Ryan Says Politics Will Prevent ‘Grand Slam’ Debt-Reduction Agreement
Examples of how the politics of Medicare have picked up momentum in opposition to the proposed changes advanced by Rep. Paul Ryan, R-Wis., can be seen in a range of developments - including a letter from Democratic lawmakers to President Barack Obama, comments from Health and Human Services Secretary Kathleen Sebelius and even a tightening special election for a New York congressional seat.
Bloomberg: Ryan Says Politics Prevents 'Grand Slam' Agreement On Reducing U.S. Debt
House Budget Committee Chairman Paul Ryan said he doesn't expect a "grand slam" deficit-cutting agreement that addresses the main drivers of the long-term debt, mainly Medicare, before Congress votes on raising the debt limit (Przbyla, 5/5).
The Hill: Dems To Obama: No To GOP Medicare
Fifty Senate Democrats on Thursday sent President Obama a letter commending him for his opposition to Republicans' Medicare overhaul and urging him to stay the course as both parties negotiate an increase in the debt ceiling. "The Republican budget proposal would not keep pace with the rate of inflation for health care, meaning seniors would pay ever higher out-of-pocket costs," the letter reads. "Under the proposal, the annual increase for the vouchers will fall short of the actual rate of inflation for health care - meaning out-of-pocket expenses for seniors will continue to soar. And to make matters worse, the Republican budget would repeal the only credible means of restraining health care costs - the Patient Protection and Affordable Care Act (Pecquet, 5/5).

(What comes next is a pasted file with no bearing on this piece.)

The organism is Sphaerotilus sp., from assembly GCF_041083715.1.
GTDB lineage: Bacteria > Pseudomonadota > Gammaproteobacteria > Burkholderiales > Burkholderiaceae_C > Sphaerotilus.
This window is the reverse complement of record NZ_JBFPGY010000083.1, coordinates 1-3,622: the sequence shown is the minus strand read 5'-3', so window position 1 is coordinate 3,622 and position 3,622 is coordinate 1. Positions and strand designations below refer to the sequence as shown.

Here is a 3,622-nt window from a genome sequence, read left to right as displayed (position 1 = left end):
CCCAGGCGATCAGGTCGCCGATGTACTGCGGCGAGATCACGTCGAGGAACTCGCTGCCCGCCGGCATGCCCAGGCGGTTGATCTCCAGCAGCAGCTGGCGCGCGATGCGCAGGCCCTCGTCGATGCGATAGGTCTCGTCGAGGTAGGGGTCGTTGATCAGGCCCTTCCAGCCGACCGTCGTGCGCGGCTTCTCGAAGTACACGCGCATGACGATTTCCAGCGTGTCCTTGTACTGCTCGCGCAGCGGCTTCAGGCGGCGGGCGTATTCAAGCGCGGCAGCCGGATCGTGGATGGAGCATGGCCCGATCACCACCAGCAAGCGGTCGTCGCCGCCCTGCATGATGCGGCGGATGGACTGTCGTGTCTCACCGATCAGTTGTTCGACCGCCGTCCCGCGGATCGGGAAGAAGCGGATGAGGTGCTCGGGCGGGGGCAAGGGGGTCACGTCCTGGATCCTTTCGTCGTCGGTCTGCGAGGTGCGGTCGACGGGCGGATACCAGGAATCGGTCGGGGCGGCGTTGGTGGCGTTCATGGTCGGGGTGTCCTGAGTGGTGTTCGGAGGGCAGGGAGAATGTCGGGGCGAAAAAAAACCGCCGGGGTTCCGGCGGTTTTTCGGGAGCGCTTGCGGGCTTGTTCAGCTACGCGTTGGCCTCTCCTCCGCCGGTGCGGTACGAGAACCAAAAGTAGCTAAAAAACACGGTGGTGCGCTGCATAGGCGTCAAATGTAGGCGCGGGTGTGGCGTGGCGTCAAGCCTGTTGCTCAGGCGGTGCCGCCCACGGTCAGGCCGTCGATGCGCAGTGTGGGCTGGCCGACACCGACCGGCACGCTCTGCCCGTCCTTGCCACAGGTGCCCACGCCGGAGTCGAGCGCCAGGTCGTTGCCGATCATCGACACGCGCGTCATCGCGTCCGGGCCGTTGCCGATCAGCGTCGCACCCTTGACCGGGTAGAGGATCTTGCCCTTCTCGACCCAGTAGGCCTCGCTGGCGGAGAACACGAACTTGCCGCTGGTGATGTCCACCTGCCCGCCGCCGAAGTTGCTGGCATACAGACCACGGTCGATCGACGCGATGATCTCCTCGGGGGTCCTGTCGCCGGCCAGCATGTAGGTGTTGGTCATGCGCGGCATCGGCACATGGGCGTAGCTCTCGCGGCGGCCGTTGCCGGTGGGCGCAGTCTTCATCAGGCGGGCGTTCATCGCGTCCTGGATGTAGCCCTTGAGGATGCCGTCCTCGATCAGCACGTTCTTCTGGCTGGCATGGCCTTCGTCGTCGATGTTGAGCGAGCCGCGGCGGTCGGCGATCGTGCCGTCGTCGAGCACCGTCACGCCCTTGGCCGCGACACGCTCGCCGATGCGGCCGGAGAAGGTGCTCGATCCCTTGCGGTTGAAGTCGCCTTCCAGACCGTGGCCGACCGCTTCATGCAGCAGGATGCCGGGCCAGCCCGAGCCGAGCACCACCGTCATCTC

Politico: Kathleen Sebelius: Seniors May 'Die Sooner' Under Ryan Plan
HHS Secretary Kathleen Sebelius said that the Ryan Medicare proposal will lead to early deaths among seniors. During testimony before the House Education and the Workforce Committee, she said seniors "will run out of money very quickly" (Feder, 5/5).
The New York Times: GOP Medicare Plan Shakes Up Race For House Seat
Only weeks ago, top Democrats appeared to have all but written off a special election for a Congressional seat in the suburbs of Buffalo. After all, Republican voters vastly outnumber Democrats in the district, and the Republican candidate, Jane L. Corwin, a well-liked state assemblywoman, seemed to be a shoo-in. Then along came Representative Paul D. Ryan of Wisconsin. Mr. Ryan, a top House Republican, released a plan calling for the most extensive overhaul of Medicare since it was created. That, it seems, has significantly changed the contest in New York's 26th Congressional District (Hernandez, 5/5).